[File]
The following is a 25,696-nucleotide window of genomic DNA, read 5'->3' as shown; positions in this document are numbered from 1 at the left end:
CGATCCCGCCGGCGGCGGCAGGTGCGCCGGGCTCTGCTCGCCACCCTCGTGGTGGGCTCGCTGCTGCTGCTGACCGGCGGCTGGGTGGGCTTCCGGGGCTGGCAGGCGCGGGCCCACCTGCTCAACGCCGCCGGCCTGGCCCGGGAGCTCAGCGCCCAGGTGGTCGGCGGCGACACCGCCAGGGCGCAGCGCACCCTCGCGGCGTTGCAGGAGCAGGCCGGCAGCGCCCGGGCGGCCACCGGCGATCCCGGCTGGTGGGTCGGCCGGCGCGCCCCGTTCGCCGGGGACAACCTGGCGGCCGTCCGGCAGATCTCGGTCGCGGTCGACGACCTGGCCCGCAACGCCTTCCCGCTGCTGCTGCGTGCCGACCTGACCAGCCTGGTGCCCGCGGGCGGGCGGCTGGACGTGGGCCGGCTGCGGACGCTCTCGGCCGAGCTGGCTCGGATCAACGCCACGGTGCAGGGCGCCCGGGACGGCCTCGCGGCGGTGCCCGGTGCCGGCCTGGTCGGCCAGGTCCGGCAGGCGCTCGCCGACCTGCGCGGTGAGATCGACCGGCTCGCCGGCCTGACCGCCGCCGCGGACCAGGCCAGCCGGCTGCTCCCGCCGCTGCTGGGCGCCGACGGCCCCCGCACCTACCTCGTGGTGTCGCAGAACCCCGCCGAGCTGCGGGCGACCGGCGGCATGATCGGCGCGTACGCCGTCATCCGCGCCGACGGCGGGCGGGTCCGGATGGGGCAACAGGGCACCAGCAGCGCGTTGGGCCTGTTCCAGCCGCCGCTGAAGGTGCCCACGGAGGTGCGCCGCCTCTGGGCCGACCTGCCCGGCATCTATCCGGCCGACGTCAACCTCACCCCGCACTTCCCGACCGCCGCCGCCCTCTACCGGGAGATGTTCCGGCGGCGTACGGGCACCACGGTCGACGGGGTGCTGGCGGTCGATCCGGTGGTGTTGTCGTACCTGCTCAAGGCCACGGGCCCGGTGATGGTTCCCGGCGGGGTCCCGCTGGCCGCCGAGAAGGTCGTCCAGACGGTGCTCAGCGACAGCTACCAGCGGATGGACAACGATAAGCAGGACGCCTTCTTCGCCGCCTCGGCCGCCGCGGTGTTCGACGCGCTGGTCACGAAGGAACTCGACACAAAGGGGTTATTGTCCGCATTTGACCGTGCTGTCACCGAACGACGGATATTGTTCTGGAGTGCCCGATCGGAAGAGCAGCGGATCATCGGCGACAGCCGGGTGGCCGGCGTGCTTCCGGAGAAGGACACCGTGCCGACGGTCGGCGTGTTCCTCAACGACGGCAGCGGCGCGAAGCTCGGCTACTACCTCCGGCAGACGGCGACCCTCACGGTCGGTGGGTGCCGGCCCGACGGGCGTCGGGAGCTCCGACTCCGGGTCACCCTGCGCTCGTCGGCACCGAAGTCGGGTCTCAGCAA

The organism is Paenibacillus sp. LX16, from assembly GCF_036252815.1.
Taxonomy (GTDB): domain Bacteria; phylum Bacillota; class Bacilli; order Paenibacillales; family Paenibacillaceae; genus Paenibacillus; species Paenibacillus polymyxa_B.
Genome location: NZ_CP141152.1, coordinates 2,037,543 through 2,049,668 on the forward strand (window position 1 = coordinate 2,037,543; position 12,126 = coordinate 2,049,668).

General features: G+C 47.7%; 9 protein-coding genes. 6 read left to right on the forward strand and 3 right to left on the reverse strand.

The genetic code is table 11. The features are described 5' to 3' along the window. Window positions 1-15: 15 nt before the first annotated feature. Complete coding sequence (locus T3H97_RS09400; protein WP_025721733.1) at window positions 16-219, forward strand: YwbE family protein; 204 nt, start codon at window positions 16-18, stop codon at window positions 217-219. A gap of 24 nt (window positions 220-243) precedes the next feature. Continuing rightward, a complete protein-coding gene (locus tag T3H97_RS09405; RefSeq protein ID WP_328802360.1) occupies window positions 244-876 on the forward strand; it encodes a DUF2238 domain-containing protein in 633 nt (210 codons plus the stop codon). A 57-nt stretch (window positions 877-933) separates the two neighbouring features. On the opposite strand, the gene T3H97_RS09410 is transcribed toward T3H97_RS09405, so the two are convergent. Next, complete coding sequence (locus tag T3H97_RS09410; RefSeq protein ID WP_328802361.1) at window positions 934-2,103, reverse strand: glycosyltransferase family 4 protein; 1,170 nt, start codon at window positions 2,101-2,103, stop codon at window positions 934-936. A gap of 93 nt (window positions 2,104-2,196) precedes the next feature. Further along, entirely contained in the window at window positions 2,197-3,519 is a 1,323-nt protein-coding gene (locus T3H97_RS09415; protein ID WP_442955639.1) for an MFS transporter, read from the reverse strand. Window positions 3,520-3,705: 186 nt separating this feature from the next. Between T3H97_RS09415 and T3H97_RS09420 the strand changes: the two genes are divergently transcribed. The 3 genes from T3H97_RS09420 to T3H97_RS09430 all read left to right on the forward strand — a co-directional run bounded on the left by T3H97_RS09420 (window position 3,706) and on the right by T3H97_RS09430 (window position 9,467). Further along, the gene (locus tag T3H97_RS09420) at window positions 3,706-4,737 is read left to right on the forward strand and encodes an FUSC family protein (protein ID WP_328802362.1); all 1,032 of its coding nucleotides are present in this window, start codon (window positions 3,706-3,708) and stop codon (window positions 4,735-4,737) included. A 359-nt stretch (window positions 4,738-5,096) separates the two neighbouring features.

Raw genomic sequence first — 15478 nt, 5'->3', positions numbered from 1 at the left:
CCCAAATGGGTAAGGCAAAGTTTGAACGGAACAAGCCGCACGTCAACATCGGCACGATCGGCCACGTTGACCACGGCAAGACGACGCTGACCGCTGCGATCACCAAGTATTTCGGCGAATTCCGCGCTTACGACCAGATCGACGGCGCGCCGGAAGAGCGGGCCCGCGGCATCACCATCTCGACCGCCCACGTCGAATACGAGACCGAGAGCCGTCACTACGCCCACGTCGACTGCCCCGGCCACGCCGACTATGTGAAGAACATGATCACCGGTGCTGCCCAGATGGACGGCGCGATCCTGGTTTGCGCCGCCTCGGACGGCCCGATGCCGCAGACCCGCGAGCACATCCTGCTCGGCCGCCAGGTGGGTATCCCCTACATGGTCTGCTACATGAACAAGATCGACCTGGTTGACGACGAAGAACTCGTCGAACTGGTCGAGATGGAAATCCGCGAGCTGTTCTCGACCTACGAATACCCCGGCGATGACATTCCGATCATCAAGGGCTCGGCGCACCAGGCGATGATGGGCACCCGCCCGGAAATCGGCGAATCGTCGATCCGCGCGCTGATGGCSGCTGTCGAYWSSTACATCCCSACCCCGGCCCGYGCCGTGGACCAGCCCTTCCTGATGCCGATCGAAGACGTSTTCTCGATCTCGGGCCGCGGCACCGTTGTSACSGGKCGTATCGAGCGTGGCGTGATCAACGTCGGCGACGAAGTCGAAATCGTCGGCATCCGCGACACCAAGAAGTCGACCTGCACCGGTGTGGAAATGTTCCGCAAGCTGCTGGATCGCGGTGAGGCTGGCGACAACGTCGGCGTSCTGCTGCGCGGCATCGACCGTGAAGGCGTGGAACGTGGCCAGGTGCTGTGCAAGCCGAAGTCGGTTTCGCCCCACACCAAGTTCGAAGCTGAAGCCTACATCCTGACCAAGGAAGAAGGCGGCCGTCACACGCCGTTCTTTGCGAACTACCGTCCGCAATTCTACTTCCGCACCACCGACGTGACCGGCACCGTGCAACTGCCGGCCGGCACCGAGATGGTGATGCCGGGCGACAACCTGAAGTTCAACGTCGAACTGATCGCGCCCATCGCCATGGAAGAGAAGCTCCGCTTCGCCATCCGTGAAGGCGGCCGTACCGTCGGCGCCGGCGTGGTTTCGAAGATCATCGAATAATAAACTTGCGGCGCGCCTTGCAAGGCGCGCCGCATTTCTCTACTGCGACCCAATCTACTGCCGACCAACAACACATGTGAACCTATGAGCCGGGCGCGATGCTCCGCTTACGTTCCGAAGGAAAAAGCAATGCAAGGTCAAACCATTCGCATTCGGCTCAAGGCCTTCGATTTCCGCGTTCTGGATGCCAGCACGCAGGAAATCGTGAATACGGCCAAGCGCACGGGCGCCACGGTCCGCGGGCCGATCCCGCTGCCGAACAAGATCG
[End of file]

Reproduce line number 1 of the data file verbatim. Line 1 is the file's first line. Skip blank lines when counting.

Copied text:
The following is a 25,696-nucleotide window of genomic DNA, read 5'->3' as shown; positions in this document are numbered from 1 at the left end: